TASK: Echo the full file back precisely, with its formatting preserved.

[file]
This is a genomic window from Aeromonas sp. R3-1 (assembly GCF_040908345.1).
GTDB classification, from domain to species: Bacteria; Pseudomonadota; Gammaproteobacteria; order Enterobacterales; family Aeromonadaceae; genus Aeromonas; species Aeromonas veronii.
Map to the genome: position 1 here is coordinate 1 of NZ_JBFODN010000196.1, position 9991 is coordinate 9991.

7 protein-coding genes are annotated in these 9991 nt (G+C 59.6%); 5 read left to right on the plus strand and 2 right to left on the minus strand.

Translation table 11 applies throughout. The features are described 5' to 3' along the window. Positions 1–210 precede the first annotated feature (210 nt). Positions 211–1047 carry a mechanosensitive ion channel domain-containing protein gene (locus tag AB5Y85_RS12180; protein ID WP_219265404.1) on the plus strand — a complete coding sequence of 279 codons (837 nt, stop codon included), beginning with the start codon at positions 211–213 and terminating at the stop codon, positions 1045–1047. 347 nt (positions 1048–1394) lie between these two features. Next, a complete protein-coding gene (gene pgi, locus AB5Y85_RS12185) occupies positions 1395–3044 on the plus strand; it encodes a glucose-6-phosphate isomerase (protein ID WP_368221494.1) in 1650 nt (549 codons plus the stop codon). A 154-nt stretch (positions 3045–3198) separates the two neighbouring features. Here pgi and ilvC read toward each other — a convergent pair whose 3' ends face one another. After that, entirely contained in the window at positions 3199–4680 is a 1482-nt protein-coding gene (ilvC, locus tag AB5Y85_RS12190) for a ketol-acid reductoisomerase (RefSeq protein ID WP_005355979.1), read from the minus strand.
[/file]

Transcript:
This is a genomic window from Aeromonas sp. R3-1 (assembly GCF_040908345.1).
GTDB classification, from domain to species: Bacteria; Pseudomonadota; Gammaproteobacteria; order Enterobacterales; family Aeromonadaceae; genus Aeromonas; species Aeromonas veronii.
Map to the genome: position 1 here is coordinate 1 of NZ_JBFODN010000196.1, position 9991 is coordinate 9991.

7 protein-coding genes are annotated in these 9991 nt (G+C 59.6%); 5 read left to right on the plus strand and 2 right to left on the minus strand.

Translation table 11 applies throughout. The features are described 5' to 3' along the window. Positions 1–210 precede the first annotated feature (210 nt). Positions 211–1047 carry a mechanosensitive ion channel domain-containing protein gene (locus tag AB5Y85_RS12180; protein ID WP_219265404.1) on the plus strand — a complete coding sequence of 279 codons (837 nt, stop codon included), beginning with the start codon at positions 211–213 and terminating at the stop codon, positions 1045–1047. 347 nt (positions 1048–1394) lie between these two features. Next, a complete protein-coding gene (gene pgi, locus AB5Y85_RS12185) occupies positions 1395–3044 on the plus strand; it encodes a glucose-6-phosphate isomerase (protein ID WP_368221494.1) in 1650 nt (549 codons plus the stop codon). A 154-nt stretch (positions 3045–3198) separates the two neighbouring features. Here pgi and ilvC read toward each other — a convergent pair whose 3' ends face one another. After that, entirely contained in the window at positions 3199–4680 is a 1482-nt protein-coding gene (ilvC, locus tag AB5Y85_RS12190) for a ketol-acid reductoisomerase (RefSeq protein ID WP_005355979.1), read from the minus strand.